A battle has broken out between conservationists over attempts to save the orangutan. The groups are divided over the issue of reintroducing to the wild orphaned animals that are now living in refuges in Borneo and Sumatra.
On one side, experts say such attempts can no longer be considered important and that all efforts must be directed to saving the apes’ last rainforest homes.
“If we cannot protect animals in the wild, there is no point in reintroducing rescued apes to rainforests,” said Ashley Leiman, of the Orangutan Foundation.
But this view is disputed by campaigners who say refuges are today bursting with almost 1,000 orangutans.
“It is a simple matter of welfare,” Cambridge biologist David Chivers said.
“We are keeping these animals in artificial environments, in enclosures. Their rehabilitation should not be sneered at,” Chivers said.
The issue will form the core of the Great Ape Debate to be held at the Linnean Society in London on Thursday when conservationists will argue over the growing controversy surrounding measures to save the orangutan.
At stake is the survival of one of humanity’s closest evolutionary cousins, a creature whose numbers are plummeting alarmingly. In Sumatra there are only 7,000 of the species, Pongo abelii, which is now “critically endangered,” while in Borneo, there are 40,000 members of the Pongo pygmaeus species. Its status is “endangered.”
All great apes — chimpanzees, gorillas and orangutans — are suffering from dramatic declines in numbers. Chimps and gorillas are victims of several forms of human activity, including their hunting for bushmeat. However, the orang-utan is affected by a single threat: habitat loss.
Across Borneo and Sumatra, swaths of rainforest are being chopped down for wood and to provide land for farmers wishing to plant oil palm and acacia trees. More than 1 percent of the forest is destroyed every year.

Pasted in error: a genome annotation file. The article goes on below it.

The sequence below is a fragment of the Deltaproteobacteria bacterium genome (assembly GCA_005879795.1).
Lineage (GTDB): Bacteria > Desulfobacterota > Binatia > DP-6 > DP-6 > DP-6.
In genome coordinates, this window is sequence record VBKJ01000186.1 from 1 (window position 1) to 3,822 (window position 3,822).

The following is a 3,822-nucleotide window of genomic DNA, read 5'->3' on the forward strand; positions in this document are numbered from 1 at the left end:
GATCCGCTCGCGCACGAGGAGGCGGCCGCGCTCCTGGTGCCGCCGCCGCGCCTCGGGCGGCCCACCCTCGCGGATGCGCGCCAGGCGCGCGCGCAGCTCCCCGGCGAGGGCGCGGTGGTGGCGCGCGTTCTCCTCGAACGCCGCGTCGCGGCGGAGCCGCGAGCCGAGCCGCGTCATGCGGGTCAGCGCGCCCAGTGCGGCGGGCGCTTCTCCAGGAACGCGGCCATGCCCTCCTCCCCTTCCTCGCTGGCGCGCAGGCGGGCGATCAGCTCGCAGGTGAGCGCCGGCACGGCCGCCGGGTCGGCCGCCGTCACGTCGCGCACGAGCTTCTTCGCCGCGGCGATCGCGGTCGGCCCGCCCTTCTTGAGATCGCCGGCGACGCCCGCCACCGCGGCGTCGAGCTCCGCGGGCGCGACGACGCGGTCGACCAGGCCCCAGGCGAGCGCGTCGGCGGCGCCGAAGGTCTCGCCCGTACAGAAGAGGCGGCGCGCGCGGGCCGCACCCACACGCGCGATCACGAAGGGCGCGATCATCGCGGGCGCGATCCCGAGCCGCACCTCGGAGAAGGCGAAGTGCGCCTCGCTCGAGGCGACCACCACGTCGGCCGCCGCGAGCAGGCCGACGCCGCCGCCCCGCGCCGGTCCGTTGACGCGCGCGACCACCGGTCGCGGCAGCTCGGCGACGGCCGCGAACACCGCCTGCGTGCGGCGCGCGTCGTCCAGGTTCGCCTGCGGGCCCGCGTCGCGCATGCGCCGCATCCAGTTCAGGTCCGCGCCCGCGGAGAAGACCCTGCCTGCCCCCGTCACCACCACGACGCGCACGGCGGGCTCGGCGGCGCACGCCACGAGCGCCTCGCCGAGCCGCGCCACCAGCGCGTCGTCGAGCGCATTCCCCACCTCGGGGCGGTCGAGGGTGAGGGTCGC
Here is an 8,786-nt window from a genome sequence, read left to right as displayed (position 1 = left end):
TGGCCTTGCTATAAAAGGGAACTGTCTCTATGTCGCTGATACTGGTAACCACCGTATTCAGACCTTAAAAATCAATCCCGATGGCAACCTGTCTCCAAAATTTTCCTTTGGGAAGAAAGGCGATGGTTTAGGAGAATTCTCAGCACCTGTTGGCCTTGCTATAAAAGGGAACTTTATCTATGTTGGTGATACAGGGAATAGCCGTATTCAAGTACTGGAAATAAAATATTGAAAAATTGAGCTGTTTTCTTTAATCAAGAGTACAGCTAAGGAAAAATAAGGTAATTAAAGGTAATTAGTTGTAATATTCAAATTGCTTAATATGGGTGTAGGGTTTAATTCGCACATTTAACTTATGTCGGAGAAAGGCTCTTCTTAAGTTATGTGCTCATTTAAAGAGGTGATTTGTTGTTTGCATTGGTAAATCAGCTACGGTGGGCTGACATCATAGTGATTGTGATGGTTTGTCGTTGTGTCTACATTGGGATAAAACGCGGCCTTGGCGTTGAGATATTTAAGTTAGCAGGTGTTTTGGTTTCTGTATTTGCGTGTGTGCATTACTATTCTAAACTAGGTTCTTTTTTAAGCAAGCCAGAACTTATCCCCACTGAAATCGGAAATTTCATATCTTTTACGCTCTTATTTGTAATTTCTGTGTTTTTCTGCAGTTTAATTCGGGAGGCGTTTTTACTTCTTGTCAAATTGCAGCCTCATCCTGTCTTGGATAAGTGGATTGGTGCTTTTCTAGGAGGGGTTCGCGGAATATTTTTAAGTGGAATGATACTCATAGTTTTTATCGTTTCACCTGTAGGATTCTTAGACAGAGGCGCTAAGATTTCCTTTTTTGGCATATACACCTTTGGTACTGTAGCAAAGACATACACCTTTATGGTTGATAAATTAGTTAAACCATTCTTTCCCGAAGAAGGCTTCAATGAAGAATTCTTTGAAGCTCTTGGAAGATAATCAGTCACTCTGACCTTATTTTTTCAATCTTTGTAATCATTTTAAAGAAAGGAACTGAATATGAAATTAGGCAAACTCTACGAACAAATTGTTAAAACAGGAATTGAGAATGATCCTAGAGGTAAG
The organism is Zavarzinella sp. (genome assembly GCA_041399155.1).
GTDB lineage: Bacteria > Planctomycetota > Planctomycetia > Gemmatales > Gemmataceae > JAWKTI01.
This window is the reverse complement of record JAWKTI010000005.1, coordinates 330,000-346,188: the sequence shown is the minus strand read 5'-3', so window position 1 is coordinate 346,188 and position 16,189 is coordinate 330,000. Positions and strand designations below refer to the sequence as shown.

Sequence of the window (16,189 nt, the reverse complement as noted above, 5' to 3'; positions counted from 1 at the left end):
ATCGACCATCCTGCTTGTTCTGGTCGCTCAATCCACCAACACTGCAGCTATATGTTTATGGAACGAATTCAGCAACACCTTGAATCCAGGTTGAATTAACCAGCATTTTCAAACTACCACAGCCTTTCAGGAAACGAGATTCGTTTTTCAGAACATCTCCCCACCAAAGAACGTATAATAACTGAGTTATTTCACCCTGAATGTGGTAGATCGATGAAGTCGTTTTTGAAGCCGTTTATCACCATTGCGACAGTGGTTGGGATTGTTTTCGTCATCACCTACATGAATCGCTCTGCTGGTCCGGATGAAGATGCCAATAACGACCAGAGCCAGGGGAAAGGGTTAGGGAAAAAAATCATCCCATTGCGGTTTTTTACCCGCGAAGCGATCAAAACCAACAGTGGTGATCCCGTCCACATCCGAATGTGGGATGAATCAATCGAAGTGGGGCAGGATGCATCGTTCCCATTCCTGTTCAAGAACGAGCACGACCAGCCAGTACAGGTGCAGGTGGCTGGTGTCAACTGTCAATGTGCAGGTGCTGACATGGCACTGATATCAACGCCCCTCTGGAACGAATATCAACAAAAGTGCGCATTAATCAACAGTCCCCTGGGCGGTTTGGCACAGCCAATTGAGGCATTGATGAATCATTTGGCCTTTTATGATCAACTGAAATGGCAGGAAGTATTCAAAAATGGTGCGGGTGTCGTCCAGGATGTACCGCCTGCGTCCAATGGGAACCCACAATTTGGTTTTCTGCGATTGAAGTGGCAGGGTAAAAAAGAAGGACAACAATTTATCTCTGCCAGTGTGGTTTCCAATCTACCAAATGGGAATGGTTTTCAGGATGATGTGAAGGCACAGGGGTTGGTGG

For orangutans, the impact is devastating. Driven from their rainforests, adults are often shot by loggers or farmers when they stray into fields.
Young orangutans are often caught by villagers and taken to a refuge.
Conservationists estimate that there are at least 800 orangutans, most of them young, living in refuges in Borneo and Sumatra. Mary Tibbett, of the World Land Trust, said her group was committed to protecting orangutan communities and was attempting to buy up land around the Kinabatangan Wildlife Sanctuary in Borneo to provide homes for them.
“Reintroductions sound fine but carry risks of bringing in diseases that orangutans have picked up from humans or letting loose animals who simply do not have the skills to look after themselves in the wild,” she said.
But Chivers said that, in the long term, keeping orphaned animals in refuges could harm wild populations.
“Keeping hundreds of animals in refuges separated from wild animals means you are isolating a large chunk of the orangutan gene pool. That is ultimately harmful to the species. We need to reintroduce these animals,” he said.